Furthermore the taxpayers intentions throughout was to build an income producing building and there was no private or domestic purpose for holding the property. the Taxpayer was committed to the project and took steps to develop the property. The length of time b/w purchase of the property and commencement of construction is not considered to have been so long that the necessary connection b/w the interest(outgoings) and the assessable income is lost.


IN THESE CIRCUMSTANCES THE TAXPAYER IS ENTITLED TO A DEDUCTION FOR THE INTEREST EXPENSE UNDER SEC 8-1.

DATE OF DECISION 1ST AUGUST 2001
 
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Reply: 2.2
From: Dale Gatherum-Goss


Hi Simon!

Congrats on the development, I hope it works as well as you plan.

As a rule of thumb, some of the comments made already are pretty accurate in that if the intention to use the land to build a development for income producing purposes, then, you SHOULD be able to claim a tax deduction for the interest.

However, this is an area that the tax office like to attack as they feel that the interest is incurred in building the development and therefore part of the cost of construction.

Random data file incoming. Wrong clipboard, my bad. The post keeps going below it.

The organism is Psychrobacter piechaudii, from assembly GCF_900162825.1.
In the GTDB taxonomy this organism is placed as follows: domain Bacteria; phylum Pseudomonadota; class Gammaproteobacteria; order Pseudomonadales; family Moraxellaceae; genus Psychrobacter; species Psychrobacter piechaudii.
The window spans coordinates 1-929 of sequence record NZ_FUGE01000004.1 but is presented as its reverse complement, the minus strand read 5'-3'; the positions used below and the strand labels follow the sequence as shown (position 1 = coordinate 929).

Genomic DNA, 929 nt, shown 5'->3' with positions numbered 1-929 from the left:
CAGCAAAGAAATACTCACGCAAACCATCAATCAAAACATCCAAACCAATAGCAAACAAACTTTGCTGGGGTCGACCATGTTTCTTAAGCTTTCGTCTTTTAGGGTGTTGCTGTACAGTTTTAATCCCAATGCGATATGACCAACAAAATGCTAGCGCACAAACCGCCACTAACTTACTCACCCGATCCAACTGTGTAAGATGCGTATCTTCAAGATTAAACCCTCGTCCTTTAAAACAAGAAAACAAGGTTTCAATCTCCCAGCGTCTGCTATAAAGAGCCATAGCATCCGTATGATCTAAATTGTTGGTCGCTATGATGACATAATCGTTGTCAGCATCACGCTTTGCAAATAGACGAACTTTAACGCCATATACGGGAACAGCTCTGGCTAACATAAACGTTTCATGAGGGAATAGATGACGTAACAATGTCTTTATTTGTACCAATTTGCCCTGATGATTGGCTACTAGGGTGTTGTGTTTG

In the last few years, there have been a number of court cases, such as the one quoted by Rusty, where the courts have found in the opposite direction as well.


In tax law, there is no such thing as a "black and white answer" that holds true for every scenario. The tax office are even known to argue against their own rulings which, bye the way, do not carry the force of law.

Good luck

Dale
 
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Reply: 2.2.1
From: Sergey Golovin


Agree with Dale,
“The tax office is even known to argue against their own rulings which, bye the way, do not carry the force of law.”

I also heard that sometimes they (ATO) even are willing to pay your court case if you prepared to stand up and challenge ATO openly in the court of law (whatever would be the reason).
The reason they do it is actually quite simple - to close loophole found by you or by your professional team.

My brother in-law was a partner in leather business/furniture (not any more, he does something else now) and found the way to get some of the tax back (they were overcharged by ATO) and was offered by the ATO to challenge the ATO. And his farther in-law (ex accountant) told him that the ATO might even pay the expenses if he is persistent enough. I can't remember if they did, sorry I did not follow up.


Serge.